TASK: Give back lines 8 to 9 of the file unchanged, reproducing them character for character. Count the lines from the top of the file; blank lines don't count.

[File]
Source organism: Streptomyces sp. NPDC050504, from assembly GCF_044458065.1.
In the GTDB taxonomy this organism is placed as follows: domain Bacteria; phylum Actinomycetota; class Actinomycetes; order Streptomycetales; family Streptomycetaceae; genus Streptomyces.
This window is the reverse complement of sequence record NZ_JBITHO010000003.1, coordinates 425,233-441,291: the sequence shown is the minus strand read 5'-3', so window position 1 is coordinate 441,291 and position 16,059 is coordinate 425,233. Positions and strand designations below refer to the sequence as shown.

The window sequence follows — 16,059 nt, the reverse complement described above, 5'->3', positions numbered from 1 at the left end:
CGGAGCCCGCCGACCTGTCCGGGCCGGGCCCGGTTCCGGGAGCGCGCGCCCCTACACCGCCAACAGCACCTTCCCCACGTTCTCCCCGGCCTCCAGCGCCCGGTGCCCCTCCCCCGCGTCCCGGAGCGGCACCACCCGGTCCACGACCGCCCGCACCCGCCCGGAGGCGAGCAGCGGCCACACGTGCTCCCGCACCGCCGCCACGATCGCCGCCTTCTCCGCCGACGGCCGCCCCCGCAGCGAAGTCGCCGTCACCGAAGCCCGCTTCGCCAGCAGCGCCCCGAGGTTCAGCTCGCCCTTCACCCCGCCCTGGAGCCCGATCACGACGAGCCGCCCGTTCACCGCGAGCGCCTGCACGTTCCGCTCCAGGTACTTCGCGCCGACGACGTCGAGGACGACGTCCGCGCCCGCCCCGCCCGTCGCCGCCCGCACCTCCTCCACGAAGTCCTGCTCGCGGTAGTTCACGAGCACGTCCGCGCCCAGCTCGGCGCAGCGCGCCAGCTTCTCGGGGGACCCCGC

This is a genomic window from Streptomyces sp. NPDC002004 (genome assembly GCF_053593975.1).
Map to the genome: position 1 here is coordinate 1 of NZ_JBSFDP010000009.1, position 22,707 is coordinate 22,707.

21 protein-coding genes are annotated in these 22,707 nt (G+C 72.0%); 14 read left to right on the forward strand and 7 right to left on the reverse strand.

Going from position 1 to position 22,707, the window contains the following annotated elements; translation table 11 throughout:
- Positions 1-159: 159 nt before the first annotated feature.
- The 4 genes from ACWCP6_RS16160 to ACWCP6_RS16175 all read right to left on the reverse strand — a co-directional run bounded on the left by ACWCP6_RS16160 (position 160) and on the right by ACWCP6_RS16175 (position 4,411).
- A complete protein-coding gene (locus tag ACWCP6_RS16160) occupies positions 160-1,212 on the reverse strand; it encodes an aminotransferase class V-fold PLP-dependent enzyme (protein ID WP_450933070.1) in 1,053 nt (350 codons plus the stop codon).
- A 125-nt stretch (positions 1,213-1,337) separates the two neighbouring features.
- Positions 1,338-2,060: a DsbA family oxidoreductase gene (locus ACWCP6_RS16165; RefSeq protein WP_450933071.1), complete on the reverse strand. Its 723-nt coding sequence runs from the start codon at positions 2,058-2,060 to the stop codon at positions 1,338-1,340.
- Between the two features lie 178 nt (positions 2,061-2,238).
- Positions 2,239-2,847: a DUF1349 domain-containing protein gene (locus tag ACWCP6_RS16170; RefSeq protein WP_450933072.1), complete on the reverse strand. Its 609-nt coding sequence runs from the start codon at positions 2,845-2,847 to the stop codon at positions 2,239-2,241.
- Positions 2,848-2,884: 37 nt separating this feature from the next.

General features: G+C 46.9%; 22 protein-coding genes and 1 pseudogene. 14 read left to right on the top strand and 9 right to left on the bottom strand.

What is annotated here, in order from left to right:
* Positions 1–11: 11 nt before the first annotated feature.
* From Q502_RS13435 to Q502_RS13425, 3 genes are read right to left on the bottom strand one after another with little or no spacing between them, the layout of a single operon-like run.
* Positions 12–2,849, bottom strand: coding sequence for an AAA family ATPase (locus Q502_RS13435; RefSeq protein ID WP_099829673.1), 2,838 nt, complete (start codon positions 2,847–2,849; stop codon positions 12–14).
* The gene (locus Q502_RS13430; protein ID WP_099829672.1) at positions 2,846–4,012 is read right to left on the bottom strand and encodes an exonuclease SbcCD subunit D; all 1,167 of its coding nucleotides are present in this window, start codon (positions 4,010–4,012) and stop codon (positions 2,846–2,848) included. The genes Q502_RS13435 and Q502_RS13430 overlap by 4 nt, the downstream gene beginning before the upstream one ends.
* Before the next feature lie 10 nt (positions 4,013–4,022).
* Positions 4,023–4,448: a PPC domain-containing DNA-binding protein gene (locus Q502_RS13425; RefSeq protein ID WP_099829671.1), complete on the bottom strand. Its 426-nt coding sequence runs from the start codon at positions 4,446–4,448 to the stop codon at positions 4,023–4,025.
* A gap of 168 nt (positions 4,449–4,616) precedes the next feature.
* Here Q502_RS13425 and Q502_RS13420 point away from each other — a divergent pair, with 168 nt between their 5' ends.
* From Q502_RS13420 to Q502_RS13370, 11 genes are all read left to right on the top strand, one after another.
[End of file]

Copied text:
21 protein-coding genes are annotated in these 22,707 nt (G+C 72.0%); 14 read left to right on the forward strand and 7 right to left on the reverse strand.

Going from position 1 to position 22,707, the window contains the following annotated elements; translation table 11 throughout: